Erasing History: Ethnic Cleansing in Kosovo
United States State Department
The US State Department released a 27-page report that offers a comprehensive overview of Serbia's campaign to rob the people of Kosova of their homeland, their identity, their dignity and even their existence. The report contains charts and maps that show where human rights abuses occurred and the locations of internally displaced persons and refugee camps, and it gives a detailed account of how Serbia's campaign of ethnic cleansing took place. Following are the executive summary of the report and an excerpt from the introduction. However, the full report (PDF) is well worth reading.
We have generally not posted information coming directly from NATO or the U.S. government, as well as from Yugoslav government sources, to avoid disseminating self-serving propaganda. However, in the case of this document, the information is important and presented well, and it would be hard to come by something this comprehensive from other organizations that simply don't have the resources to gather it. While any document coming from one of the warring parties should be examined critically, we find that the information contained herein is generally consistent with independent sources, including many of the articles posted on this site.
--Balkan Witness editor
This report is part of a larger international effort to lay out the contours of the ethnic cleansing in Kosovo, which dramatically accelerated in mid-March 1999.
In preparing this report, the United States Government has drawn on its own resources, as well as on reports received from international organizations and non-governmental organizations (NGOs) to date. We encourage others to make their own contributions to record these events, get the facts out, and, ultimately, hold the perpetrators of these crimes accountable.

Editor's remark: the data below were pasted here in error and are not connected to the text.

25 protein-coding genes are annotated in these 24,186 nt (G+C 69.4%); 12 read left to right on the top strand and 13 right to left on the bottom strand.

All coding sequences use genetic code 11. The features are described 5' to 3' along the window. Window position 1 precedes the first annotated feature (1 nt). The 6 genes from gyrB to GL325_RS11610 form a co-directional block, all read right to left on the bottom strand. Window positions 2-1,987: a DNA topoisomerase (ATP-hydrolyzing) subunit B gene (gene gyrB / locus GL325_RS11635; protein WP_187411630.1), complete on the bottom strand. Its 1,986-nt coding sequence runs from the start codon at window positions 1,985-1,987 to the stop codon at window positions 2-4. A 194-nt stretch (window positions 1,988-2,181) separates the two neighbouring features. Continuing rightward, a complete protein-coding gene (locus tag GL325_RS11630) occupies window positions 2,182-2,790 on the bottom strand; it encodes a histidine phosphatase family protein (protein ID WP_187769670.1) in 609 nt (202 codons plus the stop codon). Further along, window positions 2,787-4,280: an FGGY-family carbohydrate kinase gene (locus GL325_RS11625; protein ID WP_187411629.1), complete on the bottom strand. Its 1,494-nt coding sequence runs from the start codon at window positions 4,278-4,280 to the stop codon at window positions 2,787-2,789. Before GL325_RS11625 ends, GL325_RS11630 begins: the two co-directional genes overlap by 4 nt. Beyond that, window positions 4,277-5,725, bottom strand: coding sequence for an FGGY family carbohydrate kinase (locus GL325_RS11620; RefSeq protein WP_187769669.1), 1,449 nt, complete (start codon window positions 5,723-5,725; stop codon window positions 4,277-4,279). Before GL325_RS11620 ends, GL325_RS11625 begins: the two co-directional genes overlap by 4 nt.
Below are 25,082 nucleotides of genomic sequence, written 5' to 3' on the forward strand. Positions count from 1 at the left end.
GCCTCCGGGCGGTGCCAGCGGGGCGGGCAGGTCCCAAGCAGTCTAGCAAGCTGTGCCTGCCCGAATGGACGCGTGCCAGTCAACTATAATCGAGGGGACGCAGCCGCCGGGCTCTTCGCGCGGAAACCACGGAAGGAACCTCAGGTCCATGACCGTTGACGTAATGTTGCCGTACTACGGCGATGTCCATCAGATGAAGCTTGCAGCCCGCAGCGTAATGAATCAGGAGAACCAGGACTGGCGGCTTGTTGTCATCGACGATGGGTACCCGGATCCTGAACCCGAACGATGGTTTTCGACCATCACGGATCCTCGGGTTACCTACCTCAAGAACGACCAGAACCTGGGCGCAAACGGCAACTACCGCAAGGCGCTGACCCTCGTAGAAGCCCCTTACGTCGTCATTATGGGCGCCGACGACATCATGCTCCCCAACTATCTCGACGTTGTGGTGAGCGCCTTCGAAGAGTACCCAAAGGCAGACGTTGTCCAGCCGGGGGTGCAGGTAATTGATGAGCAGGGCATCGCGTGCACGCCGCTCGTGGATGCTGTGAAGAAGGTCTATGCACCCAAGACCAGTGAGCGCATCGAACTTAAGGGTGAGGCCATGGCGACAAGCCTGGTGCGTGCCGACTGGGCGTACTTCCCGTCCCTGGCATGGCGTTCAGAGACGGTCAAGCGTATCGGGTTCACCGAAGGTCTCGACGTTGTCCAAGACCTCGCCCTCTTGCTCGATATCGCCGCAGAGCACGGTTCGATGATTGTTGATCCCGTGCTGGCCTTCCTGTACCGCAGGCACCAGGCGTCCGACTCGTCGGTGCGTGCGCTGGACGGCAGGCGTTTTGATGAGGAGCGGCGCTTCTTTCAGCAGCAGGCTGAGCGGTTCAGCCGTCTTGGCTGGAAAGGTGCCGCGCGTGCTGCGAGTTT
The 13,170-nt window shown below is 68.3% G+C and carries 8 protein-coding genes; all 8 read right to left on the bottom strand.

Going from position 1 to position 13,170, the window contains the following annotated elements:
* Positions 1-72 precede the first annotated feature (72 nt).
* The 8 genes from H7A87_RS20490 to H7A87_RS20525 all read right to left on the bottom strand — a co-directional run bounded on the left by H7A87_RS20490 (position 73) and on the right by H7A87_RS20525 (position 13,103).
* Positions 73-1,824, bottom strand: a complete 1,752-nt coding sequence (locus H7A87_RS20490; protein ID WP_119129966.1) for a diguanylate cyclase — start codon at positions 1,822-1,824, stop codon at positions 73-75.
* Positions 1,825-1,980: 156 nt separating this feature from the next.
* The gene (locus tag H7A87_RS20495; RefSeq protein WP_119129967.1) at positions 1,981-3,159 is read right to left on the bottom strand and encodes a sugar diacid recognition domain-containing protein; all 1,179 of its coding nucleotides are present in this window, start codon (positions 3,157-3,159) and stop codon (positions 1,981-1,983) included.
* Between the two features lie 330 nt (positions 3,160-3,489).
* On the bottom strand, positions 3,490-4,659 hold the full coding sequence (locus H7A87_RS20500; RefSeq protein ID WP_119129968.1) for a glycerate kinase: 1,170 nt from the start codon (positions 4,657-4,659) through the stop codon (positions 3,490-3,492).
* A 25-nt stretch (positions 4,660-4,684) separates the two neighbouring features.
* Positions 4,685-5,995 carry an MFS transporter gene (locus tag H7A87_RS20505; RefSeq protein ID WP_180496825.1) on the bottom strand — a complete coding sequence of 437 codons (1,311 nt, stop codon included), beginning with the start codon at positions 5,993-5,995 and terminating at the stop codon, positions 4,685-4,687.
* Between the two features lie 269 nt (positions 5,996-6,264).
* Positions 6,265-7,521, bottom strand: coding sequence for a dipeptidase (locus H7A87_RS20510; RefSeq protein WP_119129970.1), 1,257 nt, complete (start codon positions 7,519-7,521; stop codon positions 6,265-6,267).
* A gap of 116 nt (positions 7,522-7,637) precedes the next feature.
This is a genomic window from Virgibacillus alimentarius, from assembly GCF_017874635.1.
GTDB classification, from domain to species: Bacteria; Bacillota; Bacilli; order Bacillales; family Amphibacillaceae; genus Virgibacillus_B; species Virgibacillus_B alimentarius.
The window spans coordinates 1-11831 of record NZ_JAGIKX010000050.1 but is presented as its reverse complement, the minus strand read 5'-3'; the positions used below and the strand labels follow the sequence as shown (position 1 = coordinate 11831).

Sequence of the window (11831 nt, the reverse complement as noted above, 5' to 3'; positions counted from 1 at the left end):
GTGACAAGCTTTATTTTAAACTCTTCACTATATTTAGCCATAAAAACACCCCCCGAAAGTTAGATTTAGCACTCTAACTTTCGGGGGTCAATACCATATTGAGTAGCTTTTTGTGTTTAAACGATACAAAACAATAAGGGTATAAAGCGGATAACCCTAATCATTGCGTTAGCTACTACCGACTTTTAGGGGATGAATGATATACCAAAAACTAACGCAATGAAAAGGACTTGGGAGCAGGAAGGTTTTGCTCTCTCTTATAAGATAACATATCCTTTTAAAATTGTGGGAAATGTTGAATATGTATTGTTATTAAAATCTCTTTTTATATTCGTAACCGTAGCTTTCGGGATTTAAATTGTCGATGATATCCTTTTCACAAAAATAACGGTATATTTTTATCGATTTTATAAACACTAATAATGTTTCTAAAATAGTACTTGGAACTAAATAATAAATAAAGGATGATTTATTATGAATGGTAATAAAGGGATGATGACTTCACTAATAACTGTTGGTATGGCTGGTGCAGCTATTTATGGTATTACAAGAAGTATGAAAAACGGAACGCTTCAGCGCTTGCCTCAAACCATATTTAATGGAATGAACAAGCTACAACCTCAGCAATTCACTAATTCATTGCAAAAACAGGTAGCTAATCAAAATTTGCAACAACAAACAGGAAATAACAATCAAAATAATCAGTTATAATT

This document provides a chronology of events after the departure of the Organization for Security and Cooperation in Europe's (OSCE) Kosovo Verification Mission on March 19, 1999, which prior to its departure had been regularly issuing human rights reporting. It is compiled from hundreds, if not thousands, of reported violations of human rights and humanitarian law since late March 1999. Due to lack of outside access to Kosovo, this report represents only a partial account of the ethnic cleansing. The term "ethnic cleansing" generally entails the systematic and forced removal of members of an ethnic group from their communities to change the ethnic composition of a region. Although we are still gaining information on all aspects of Serbian efforts to ethnically cleanse Kosovo, reports of human rights and humanitarian law violations we have received fall under seven broad categories:
FORCED EXPULSIONS: The regime of Slobodan Milosevic is conducting a campaign of forced migration on a scale not seen in Europe since the Second World War. More than 90 percent of all ethnic Albanians have been expelled from their homes in Kosovo. In contrast to last fall, when attacks on civilians by Serb security forces generally occurred in small villages, this spring Yugoslav Army and Special Police units have joined with recently-armed Serb civilians to expel their neighbors from almost all towns and villages in Kosovo:
- An estimated 600,000 internally displaced persons are now struggling to survive in Kosovo. They are scattered throughout the province, often taking shelter in isolated forests and mountain valleys.
- Approximately 700,000 Kosovars have taken refuge in Albania, Bosnia-Herzegovina, the Former Yugoslav Republic of Macedonia, and the Republic of Montenegro since hostilities commenced in March 1998. Over three-fourths of these people have arrived since late March, 1999.
LOOTING AND BURNING: We have confirmed that some 500 residential areas have been at least partially burned since late March, including over 300 villages burned since April 4. Besides houses and apartments, mosques, churches, schools, and medical facilities have also been targeted and destroyed. Many settlements have been totally destroyed in an attempt to ensure that the ethnic Albanian residents do not return.